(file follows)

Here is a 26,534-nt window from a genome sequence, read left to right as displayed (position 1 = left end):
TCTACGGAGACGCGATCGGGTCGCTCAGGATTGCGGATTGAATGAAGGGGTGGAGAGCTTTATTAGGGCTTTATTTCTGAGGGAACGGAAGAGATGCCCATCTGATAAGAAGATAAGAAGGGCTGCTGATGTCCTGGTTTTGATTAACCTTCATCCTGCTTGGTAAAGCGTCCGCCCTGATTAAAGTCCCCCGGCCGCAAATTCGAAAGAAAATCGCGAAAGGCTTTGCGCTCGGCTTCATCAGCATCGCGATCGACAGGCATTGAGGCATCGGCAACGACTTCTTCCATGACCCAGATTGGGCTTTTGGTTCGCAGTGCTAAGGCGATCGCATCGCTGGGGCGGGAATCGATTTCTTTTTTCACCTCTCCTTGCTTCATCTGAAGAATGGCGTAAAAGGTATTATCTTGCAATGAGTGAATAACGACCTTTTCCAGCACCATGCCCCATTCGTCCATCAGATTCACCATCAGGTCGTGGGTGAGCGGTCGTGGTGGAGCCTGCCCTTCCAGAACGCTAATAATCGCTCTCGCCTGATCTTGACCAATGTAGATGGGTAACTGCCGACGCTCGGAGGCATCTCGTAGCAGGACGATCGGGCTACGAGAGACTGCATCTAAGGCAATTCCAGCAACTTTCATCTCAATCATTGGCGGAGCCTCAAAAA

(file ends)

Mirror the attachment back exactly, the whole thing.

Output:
Here is a 26,534-nt window from a genome sequence, read left to right as displayed (position 1 = left end):
TCTACGGAGACGCGATCGGGTCGCTCAGGATTGCGGATTGAATGAAGGGGTGGAGAGCTTTATTAGGGCTTTATTTCTGAGGGAACGGAAGAGATGCCCATCTGATAAGAAGATAAGAAGGGCTGCTGATGTCCTGGTTTTGATTAACCTTCATCCTGCTTGGTAAAGCGTCCGCCCTGATTAAAGTCCCCCGGCCGCAAATTCGAAAGAAAATCGCGAAAGGCTTTGCGCTCGGCTTCATCAGCATCGCGATCGACAGGCATTGAGGCATCGGCAACGACTTCTTCCATGACCCAGATTGGGCTTTTGGTTCGCAGTGCTAAGGCGATCGCATCGCTGGGGCGGGAATCGATTTCTTTTTTCACCTCTCCTTGCTTCATCTGAAGAATGGCGTAAAAGGTATTATCTTGCAATGAGTGAATAACGACCTTTTCCAGCACCATGCCCCATTCGTCCATCAGATTCACCATCAGGTCGTGGGTGAGCGGTCGTGGTGGAGCCTGCCCTTCCAGAACGCTAATAATCGCTCTCGCCTGATCTTGACCAATGTAGATGGGTAACTGCCGACGCTCGGAGGCATCTCGTAGCAGGACGATCGGGCTACGAGAGACTGCATCTAAGGCAATTCCAGCAACTTTCATCTCAATCATTGGCGGAGCCTCAAAAA